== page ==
Time for a good argument: Engineering the Argument Web

Speaker: Chris Reed, University of Dundee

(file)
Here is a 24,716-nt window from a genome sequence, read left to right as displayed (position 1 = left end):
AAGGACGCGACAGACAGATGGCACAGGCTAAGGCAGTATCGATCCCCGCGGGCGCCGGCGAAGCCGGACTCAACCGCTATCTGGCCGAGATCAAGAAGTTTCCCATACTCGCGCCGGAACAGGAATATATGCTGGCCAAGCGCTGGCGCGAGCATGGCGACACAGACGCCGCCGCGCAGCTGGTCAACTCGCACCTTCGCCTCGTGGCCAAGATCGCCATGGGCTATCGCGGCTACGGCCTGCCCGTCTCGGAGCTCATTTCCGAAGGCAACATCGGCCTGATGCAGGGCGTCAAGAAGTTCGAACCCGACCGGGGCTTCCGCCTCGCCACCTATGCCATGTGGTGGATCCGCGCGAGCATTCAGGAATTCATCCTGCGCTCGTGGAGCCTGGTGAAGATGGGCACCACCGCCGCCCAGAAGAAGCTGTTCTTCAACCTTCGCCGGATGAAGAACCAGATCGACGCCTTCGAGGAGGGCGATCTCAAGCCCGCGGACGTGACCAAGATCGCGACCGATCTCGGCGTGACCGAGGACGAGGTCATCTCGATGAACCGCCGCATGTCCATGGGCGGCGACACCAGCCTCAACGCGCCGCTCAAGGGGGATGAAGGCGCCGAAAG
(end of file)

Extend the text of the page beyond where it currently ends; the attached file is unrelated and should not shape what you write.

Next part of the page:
Argument and debate form cornerstones of civilized society and of intellectual life. Processes of argumentation run our governments, structure scientific endeavour and frame religious belief. As online interaction usurps many traditional forms of interaction and communication, we would hope to see these processes alive and well on the web. But we do not. Current mechanisms for online interaction hamper and discourage debate; they facilitate poor quality argument; and they allow fuzzy thinking to go unchecked. Meanwhile, these same online resources are increasingly being trusted and adopted with little critical reflection. To address the problem, we need new tools, new systems and new standards engineered into the heart of the internet to encourage debate, to facilitate good argument, and to promote a new online critical literacy. These developments are coming together in the establishment of the argument web, a semantically rich network of argument structures which breaks down boundaries between domains of argumentation, between end user practice and academic study, and between different modes and media of argumentation.